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How One Inter-Abled Married Couple Stay Together

October 7, 2019

Ron McCallum and Mary Crock share an office in their Sydney home. The couple live together, teach together and work together. In 2017, they wrote a book about disabled refugees together. Both are law professors – Crock in public law and migration, McCallum in industrial law – and both are passionate about social justice. Their chairs are back to back and a portrait of McCallum, painted by Crock, hangs on the wall. But, says McCallum with a laugh: “It’s easier to share a bed than an office.”

They have been together for more than 34 years. They met at a dinner party in Melbourne in 1984, when she was 25 and he was 35. McCallum, who has been blind since birth due to retrolental fibroplasia (RLF), heard her “beautiful mellow” voice across the table. When he introduced himself, she said: “You are obviously an RLF child.” As the daughter of Australia’s first full professor of ophthalmology, Gerard Crock, she was at ease in the company of blind people. McCallum was captivated: “Her voice, her breathing, her inquiring mind and her scent overwhelmed me,” he writes in his autobiography.

Crock was also drawn to McCallum. After their second meeting a few months later, she knew they would be together. “I remember walking on the beach thinking, ‘What will it be like married to a blind man?’. Not ‘Is this going to happen?’ But ‘What will it be like?’”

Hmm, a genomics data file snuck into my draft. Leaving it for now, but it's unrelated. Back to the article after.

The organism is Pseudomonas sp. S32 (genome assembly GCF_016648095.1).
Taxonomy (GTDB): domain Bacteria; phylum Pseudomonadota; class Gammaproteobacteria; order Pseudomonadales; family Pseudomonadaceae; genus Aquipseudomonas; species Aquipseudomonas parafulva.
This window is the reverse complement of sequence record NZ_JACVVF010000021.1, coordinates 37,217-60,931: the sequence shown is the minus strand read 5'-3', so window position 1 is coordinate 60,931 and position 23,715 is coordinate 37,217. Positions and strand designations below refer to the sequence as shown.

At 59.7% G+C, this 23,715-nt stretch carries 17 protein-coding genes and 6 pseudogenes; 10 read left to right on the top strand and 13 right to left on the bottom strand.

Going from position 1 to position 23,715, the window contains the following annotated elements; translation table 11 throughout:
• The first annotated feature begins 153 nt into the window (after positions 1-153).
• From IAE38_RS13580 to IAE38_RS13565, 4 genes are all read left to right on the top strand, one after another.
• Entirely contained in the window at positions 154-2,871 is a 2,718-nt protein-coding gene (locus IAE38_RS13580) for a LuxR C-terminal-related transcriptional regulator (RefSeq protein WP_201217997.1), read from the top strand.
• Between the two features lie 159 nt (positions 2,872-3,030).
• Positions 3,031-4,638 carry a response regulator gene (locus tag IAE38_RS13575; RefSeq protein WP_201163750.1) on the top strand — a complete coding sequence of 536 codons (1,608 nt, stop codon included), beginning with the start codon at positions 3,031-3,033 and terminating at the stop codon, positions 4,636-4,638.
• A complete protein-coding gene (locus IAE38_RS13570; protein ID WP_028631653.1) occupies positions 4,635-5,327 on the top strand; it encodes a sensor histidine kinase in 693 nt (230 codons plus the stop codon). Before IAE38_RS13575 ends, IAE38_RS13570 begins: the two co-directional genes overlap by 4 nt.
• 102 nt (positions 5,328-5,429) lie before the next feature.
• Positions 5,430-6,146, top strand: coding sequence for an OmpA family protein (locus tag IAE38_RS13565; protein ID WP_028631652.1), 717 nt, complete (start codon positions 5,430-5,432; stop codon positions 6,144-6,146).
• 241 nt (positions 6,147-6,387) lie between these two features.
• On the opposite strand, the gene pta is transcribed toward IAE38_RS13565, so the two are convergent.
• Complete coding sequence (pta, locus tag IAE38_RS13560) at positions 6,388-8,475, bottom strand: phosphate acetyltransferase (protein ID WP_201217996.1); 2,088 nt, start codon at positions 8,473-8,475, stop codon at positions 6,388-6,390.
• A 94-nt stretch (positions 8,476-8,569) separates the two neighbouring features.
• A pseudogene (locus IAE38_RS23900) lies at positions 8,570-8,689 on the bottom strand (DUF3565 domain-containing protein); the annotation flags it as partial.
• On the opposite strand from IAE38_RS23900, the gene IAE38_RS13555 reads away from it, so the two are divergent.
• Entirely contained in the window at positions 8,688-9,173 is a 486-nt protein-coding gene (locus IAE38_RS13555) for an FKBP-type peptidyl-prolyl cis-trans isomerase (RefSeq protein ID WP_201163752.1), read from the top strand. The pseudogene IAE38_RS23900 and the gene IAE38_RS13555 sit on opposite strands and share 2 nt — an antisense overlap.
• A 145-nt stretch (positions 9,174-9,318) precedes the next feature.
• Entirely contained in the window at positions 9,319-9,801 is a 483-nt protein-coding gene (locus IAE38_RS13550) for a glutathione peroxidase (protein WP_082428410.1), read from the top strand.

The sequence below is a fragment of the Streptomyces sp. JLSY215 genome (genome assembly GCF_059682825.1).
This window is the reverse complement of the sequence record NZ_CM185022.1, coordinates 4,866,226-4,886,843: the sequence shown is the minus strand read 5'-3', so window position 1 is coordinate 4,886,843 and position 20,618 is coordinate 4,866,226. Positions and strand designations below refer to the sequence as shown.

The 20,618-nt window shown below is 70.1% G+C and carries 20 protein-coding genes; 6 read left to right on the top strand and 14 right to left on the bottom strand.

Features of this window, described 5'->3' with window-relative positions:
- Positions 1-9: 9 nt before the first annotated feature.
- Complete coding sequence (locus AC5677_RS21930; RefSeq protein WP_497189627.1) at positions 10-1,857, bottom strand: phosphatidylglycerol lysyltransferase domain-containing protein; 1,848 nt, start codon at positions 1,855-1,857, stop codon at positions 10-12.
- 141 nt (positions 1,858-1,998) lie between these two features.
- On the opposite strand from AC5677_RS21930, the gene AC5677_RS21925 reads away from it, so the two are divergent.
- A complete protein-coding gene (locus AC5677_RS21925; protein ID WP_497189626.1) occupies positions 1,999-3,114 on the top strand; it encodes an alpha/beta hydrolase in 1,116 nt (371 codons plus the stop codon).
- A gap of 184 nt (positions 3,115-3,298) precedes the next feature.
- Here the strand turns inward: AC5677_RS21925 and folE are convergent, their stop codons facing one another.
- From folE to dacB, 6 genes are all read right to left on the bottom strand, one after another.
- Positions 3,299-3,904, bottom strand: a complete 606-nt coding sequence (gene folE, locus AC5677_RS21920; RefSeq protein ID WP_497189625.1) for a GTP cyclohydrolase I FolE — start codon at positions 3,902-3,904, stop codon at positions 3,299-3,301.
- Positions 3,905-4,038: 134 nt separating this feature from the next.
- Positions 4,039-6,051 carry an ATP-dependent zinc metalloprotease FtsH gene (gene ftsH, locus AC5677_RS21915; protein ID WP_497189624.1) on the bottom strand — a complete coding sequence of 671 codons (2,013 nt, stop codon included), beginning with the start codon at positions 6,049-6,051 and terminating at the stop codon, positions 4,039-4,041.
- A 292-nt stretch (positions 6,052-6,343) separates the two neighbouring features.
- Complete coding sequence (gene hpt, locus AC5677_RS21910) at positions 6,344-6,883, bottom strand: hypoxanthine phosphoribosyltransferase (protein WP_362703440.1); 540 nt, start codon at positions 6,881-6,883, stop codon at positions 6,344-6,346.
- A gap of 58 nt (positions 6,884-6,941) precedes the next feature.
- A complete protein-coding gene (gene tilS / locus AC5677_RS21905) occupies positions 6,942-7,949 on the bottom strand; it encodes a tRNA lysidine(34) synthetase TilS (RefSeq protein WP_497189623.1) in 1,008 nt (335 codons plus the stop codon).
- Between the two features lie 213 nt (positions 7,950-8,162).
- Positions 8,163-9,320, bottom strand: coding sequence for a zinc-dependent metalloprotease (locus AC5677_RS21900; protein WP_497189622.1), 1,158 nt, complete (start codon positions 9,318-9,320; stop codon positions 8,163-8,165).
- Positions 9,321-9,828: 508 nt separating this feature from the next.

He proposed six weeks after that second meeting. “We were sitting on the couch. I said ‘Anyway I think you’ve just got to marry me, will you marry me?’. And she said, ‘Yeah, I guess.’”

They married and soon became parents to three children. Then in 1991, Ron was appointed professor in industrial law at the University of Sydney and the family moved from Melbourne to Sydney. Away from their wider families, in a city where they knew only five people, both working full-time with three young children, it was a challenging and stressful time.

“We’re still standing is all I can say,” Crock says. “I think chaos theory came into it. The children will tell you that they are all excellent cooks. And they will tell you ‘We learned everything we know from our nanny’.”

There was little time for their relationship. Their solution was what they call “48-hour holidays”. McCallum explains: “That’s all the time we had. [We’d say] ‘Let’s go somewhere for a day’. Or ‘Let’s go to a conference and sleep somewhere’.”

Common intellectual interests and working in the same field has its benefits. They often read and discuss each other’s academic work. “It’s a rare privilege to have somebody who can read everything that you write and make really good criticisms of it,” Crock says.

They don’t always agree. McCallum remembers teaching a joint class on labour law and migration, and after he’d made a point, Crock turned to the class and said she disagreed with everything he’d said. “I said ‘Could you please give the class reasons?’ And they were good reasons.” While they debate academic issues, they share a similar worldview. Says Crock: “There was some sympathy between the way that we thought when we met [and] it’s a world view that we very much developed together as well.”